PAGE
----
Declining trends in melanoma death rates accelerated from 2014 to 2018 in the United States, even as incidence rates increased for both males and females, according to an annual report by several national organizations.
“Death rates for cutaneous melanoma have declined rapidly in recent years following introduction of new therapies, including targeted and immune checkpoint inhibitors, the first of which was approved by the [Food and Drug Administration] in early 2011,” Farhad Islami, MD, PhD, of the American Cancer Society, and associates wrote in the Journal of the National Cancer Institute.
The American Cancer Society, along with the Centers for Disease Control and Prevention, the National Cancer Institute, and the North American Association of Central Cancer Registries, issue a joint report each year to update the incidence and mortality of the most common cancers and analyze short- and long-term trends since 2001.
Long-term melanoma mortality gets divided into two trends: First a slow decline over about a decade, then an accelerated decline until the end of the study period, although the timing is slightly different between males and females. For men, the death rate fell by an average of 0.9% a year from 2001 to 2009, compared with 5.7% per year in 2013-2018. For women, the average annual change went from –0.3% for 2001-2012 to –4.4% in 2012-2018.
The incidence of melanoma, however, headed in the opposite direction, rising 1.9% per year for females and 2.2% for males from 2001 to 2017, without the notable change in trend seen with death rates, Islami and associates said.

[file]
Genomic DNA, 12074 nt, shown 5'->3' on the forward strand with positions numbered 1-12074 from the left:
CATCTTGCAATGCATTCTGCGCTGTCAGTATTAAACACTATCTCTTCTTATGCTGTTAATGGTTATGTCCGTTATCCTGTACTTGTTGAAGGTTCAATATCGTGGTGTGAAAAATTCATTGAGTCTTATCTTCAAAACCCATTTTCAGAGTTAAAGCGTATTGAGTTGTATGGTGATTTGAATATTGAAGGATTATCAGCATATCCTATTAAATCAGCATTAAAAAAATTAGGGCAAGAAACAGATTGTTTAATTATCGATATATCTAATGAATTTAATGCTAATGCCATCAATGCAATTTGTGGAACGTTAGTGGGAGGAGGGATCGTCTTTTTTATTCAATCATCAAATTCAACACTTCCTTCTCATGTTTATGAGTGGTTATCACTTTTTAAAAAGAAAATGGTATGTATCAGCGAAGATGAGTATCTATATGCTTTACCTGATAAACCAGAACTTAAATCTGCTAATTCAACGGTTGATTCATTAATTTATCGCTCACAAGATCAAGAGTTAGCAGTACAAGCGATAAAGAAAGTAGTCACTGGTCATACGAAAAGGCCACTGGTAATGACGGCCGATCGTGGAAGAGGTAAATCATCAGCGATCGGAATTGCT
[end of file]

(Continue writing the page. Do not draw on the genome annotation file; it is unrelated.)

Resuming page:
Incidence by race/ethnicity, reported for 2013-2017, shows that melanoma is much more common among white non-Hispanics: 37.4 per 100,000 standard population for males and 24.5 for females. Non-Hispanic American Indians/Alaska Natives were next at 10.8 (men) and 6.7 (women), followed by Hispanics (5.1/4.5), non-Hispanic Asians/Pacific Islanders (1.6/1.3), and non-Hispanic Blacks (1.2/1.0), they reported.
Death rates for melanoma, reported for 2014-2018, follow a similar pattern. White males (4.2 per 100,000) and females (1.8 per 100,000) had the highest mortality, then American Indians/Alaska Natives (1.0/0.5) and Hispanics (0.9/0.5), but rates were the same for Blacks and Asians/Pacific Islanders (0.4/0.3), the investigators said.
The accelerated decline in death rates in more recent years reflects “a substantial increase in survival for metastatic melanoma,” the participating organizations noted in a joint statement.
Increases in 2-year survival in distant-stage disease averaged 3.1% per year for those diagnosed during 2009-2014, which “slightly preceded the FDA approval of new therapies, likely because of the administration of these therapies through clinical trials and the FDA expanded access programs prior to the approval,” Islami and associates wrote.
The 2-year relative survival for those with nonmetastatic melanoma also improved over the study period, but the increases were much smaller: 0.4% per year for regional-stage disease and just 0.03% localized-stage cases diagnosed in 2001-2014, they reported.
The report was funded by the four participating groups. Six of the 12 investigators are employees of the American Cancer Society whose salaries are solely paid by the society; the other authors had no conflicts of interest to disclose.
This article originally appeared on MDedge.com, part of the Medscape Professional Network.